Thinking about it, I'm in the snakes don't crawl camp.
Remember meanings of words shift over the years, so any past results don't necessarily apply present; you need a continuous line of examples. [Counterexample: "Stink" used to mean "(give off) smell" but is now since long strictly for bad smells; similarly "smell" is not neutral by now ("something smells here" is negative, you're not thinking "ah, like lemon house cleaner, or mown grass, or something a priori neutral)]. Specifically poetic usage cannot be used as an argument; so you need a line of normal, non-poetic prose usage examples. And "crawling seas" rather clearly suggests an amorphous mass undirected by a head having grasping hands, so it's a bad/counter argument.
For present usage, I'd hazard (unsourced) that when using the verb "crawl" we get hands/legs in mind, from any "creepy crawlies" (=any relatively small non-fluffy animal that gives you goosebumps; person-dependent; might contain snakes as it's an undefined term that appears in e.g. kids' animal programs and they'll fit in anything they have on hand), to "front crawl" in swimming (which is a "belly crawl" if you imagine the water being mud, like on an assault course, and your legs became disabled; sorry, time of the year, still thinking of Flanders' Fields).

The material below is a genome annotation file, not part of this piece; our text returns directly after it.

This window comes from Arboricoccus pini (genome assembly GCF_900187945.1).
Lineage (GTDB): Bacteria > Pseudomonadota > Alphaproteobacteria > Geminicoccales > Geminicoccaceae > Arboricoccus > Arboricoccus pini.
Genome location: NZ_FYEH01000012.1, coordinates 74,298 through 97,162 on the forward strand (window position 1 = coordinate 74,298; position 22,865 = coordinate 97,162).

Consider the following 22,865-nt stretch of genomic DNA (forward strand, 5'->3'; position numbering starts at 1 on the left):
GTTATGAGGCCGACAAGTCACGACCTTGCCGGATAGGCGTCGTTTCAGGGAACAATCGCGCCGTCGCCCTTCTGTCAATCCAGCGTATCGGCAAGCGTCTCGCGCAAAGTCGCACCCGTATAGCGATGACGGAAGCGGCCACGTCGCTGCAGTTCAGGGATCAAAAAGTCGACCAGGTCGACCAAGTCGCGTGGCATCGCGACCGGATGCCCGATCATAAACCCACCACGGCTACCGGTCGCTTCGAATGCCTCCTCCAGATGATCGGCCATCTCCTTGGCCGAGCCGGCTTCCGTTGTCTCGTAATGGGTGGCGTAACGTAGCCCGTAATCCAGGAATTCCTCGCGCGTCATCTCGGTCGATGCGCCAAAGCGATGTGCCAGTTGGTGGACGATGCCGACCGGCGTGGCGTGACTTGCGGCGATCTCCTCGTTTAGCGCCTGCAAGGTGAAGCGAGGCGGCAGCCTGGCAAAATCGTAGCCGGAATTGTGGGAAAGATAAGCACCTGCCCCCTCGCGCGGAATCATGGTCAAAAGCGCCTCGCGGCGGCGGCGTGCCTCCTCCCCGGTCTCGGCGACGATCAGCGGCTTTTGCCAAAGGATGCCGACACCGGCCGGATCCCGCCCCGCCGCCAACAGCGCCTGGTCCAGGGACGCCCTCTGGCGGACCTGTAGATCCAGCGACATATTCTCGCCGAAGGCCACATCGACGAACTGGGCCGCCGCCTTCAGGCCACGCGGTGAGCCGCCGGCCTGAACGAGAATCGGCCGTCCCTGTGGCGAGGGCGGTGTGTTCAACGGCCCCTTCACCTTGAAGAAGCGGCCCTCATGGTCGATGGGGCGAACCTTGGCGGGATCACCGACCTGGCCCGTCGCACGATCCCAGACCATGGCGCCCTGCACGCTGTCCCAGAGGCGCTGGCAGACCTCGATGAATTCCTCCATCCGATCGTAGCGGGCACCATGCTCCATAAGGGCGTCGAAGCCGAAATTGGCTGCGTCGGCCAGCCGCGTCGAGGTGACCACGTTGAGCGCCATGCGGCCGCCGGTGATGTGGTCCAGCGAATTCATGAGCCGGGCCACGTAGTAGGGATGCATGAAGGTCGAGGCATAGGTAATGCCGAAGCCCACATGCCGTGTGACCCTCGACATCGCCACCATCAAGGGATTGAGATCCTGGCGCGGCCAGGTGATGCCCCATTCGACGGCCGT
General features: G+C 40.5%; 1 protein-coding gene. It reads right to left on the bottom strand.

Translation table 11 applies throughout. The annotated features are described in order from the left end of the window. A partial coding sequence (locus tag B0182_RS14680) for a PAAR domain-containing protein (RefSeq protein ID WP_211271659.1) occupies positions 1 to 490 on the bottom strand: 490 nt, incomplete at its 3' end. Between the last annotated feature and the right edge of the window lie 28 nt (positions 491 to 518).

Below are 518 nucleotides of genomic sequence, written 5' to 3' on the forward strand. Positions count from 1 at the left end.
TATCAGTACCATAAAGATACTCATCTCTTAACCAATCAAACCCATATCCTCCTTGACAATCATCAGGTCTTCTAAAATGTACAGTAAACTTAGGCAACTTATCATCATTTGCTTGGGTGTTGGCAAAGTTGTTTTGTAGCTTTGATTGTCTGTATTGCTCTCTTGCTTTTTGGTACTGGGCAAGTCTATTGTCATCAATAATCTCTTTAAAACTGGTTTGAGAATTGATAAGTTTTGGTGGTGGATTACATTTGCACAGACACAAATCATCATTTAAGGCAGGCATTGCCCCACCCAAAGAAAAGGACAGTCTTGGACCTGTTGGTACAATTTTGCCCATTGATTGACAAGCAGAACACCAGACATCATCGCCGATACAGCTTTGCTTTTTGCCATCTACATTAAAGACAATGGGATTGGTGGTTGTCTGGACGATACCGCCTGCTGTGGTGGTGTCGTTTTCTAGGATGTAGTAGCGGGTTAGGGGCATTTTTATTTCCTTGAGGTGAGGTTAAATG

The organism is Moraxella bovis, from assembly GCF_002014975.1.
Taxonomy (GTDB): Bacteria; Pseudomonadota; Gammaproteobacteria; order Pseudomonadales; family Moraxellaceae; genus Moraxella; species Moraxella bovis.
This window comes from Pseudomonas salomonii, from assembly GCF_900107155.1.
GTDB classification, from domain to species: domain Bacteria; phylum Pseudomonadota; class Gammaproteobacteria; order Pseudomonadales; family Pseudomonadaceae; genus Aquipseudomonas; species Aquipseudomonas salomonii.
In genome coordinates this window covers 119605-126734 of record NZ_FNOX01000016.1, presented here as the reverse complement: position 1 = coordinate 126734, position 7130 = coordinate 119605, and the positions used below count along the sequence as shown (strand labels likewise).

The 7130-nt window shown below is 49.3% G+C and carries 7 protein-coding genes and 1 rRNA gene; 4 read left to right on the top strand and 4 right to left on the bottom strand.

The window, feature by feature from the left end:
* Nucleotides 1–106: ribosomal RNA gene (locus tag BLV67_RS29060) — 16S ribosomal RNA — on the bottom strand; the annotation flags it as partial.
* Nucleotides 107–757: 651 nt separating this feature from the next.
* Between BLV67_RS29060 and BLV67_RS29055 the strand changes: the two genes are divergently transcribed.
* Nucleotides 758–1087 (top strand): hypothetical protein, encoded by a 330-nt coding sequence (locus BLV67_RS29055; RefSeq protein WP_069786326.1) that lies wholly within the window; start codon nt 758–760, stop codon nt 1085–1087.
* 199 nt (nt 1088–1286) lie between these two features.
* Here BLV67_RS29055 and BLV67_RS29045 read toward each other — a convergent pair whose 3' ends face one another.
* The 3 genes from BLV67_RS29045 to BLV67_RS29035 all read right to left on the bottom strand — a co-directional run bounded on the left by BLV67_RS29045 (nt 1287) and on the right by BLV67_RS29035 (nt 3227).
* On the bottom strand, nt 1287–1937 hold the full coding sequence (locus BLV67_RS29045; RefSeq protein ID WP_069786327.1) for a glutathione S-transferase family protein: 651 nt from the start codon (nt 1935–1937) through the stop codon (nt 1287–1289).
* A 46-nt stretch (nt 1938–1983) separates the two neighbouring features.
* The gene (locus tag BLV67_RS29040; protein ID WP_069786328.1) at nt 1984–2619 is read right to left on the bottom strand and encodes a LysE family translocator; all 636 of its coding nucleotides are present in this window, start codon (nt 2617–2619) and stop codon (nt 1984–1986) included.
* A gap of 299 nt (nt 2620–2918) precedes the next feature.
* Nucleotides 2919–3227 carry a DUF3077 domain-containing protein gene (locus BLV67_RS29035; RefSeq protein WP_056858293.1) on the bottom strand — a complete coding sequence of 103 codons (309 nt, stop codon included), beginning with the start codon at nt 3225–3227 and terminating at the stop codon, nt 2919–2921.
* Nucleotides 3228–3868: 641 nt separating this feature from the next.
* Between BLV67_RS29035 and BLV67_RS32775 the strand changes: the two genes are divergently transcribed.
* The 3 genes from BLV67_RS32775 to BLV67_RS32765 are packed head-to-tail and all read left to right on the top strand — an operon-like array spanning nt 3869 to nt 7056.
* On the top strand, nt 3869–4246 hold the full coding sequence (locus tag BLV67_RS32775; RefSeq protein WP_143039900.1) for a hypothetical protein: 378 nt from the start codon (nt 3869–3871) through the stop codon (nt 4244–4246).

Most sensible is in general to look at etymology but that seems unclear. If it's related to the cited words, then fingered hands/feet are very much implied. [Dutch kruipen seems cognate to creep to me, and it's what rug rats do before toddling; dutch krabbelen is what pets scratching at doors to be let through do, etc.] That's what makes it a good question.
Also, note several-times cited dictionary definition "crawl verb. 1b: to move with the body close to or on the ground." does not clearly apply to snakes: The propelling force is in hands/feet! (A sidewinder snake propels itself "close to the ground" but it's definitely not crawling.) This definition is writing from the "normal" viewpoint of a body being well off the ground, so "crawling" is "with the body close or even on the ground".